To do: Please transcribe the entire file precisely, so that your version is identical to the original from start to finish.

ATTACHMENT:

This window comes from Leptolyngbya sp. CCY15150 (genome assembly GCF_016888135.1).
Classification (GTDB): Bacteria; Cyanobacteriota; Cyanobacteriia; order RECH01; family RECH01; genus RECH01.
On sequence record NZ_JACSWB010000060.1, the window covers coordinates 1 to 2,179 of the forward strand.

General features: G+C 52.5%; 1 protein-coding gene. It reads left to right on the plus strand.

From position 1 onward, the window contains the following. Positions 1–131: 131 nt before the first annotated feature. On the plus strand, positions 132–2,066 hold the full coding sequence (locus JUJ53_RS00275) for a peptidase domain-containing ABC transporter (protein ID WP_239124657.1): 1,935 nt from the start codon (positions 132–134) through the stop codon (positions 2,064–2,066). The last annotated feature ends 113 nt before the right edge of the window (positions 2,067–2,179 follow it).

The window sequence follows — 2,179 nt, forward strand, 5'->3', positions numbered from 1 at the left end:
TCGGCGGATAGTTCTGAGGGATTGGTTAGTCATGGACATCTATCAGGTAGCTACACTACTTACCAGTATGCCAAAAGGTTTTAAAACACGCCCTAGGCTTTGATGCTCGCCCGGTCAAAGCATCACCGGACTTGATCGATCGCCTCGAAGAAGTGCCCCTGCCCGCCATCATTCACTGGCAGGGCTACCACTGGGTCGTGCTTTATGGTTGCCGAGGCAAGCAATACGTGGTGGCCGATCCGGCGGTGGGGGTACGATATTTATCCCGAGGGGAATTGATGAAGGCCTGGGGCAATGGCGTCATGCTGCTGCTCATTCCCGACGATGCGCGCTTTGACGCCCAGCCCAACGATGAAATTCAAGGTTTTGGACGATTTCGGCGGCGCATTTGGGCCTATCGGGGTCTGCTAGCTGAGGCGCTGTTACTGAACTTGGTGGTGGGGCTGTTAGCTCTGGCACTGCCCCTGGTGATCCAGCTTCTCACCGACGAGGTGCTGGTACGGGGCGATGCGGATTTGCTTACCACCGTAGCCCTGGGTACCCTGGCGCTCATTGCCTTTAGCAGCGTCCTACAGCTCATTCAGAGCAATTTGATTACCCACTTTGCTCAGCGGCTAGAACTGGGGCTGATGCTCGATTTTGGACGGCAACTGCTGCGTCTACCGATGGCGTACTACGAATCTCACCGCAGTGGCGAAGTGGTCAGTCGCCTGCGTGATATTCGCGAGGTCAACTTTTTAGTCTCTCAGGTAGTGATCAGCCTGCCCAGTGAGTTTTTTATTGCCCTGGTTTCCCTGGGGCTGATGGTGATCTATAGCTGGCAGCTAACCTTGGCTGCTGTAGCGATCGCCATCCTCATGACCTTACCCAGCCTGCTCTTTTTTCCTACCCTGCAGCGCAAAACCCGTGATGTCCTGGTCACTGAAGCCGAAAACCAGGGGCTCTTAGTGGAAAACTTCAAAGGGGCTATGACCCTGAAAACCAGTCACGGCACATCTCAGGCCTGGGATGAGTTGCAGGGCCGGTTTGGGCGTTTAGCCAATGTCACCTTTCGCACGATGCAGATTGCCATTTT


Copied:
This window comes from Leptolyngbya sp. CCY15150 (genome assembly GCF_016888135.1).
Classification (GTDB): Bacteria; Cyanobacteriota; Cyanobacteriia; order RECH01; family RECH01; genus RECH01.
On sequence record NZ_JACSWB010000060.1, the window covers coordinates 1 to 2,179 of the forward strand.

General features: G+C 52.5%; 1 protein-coding gene. It reads left to right on the plus strand.

From position 1 onward, the window contains the following. Positions 1–131: 131 nt before the first annotated feature. On the plus strand, positions 132–2,066 hold the full coding sequence (locus JUJ53_RS00275) for a peptidase domain-containing ABC transporter (protein ID WP_239124657.1): 1,935 nt from the start codon (positions 132–134) through the stop codon (positions 2,064–2,066). The last annotated feature ends 113 nt before the right edge of the window (positions 2,067–2,179 follow it).

The window sequence follows — 2,179 nt, forward strand, 5'->3', positions numbered from 1 at the left end:
TCGGCGGATAGTTCTGAGGGATTGGTTAGTCATGGACATCTATCAGGTAGCTACACTACTTACCAGTATGCCAAAAGGTTTTAAAACACGCCCTAGGCTTTGATGCTCGCCCGGTCAAAGCATCACCGGACTTGATCGATCGCCTCGAAGAAGTGCCCCTGCCCGCCATCATTCACTGGCAGGGCTACCACTGGGTCGTGCTTTATGGTTGCCGAGGCAAGCAATACGTGGTGGCCGATCCGGCGGTGGGGGTACGATATTTATCCCGAGGGGAATTGATGAAGGCCTGGGGCAATGGCGTCATGCTGCTGCTCATTCCCGACGATGCGCGCTTTGACGCCCAGCCCAACGATGAAATTCAAGGTTTTGGACGATTTCGGCGGCGCATTTGGGCCTATCGGGGTCTGCTAGCTGAGGCGCTGTTACTGAACTTGGTGGTGGGGCTGTTAGCTCTGGCACTGCCCCTGGTGATCCAGCTTCTCACCGACGAGGTGCTGGTACGGGGCGATGCGGATTTGCTTACCACCGTAGCCCTGGGTACCCTGGCGCTCATTGCCTTTAGCAGCGTCCTACAGCTCATTCAGAGCAATTTGATTACCCACTTTGCTCAGCGGCTAGAACTGGGGCTGATGCTCGATTTTGGACGGCAACTGCTGCGTCTACCGATGGCGTACTACGAATCTCACCGCAGTGGCGAAGTGGTCAGTCGCCTGCGTGATATTCGCGAGGTCAACTTTTTAGTCTCTCAGGTAGTGATCAGCCTGCCCAGTGAGTTTTTTATTGCCCTGGTTTCCCTGGGGCTGATGGTGATCTATAGCTGGCAGCTAACCTTGGCTGCTGTAGCGATCGCCATCCTCATGACCTTACCCAGCCTGCTCTTTTTTCCTACCCTGCAGCGCAAAACCCGTGATGTCCTGGTCACTGAAGCCGAAAACCAGGGGCTCTTAGTGGAAAACTTCAAAGGGGCTATGACCCTGAAAACCAGTCACGGCACATCTCAGGCCTGGGATGAGTTGCAGGGCCGGTTTGGGCGTTTAGCCAATGTCACCTTTCGCACGATGCAGATTGCCATTTT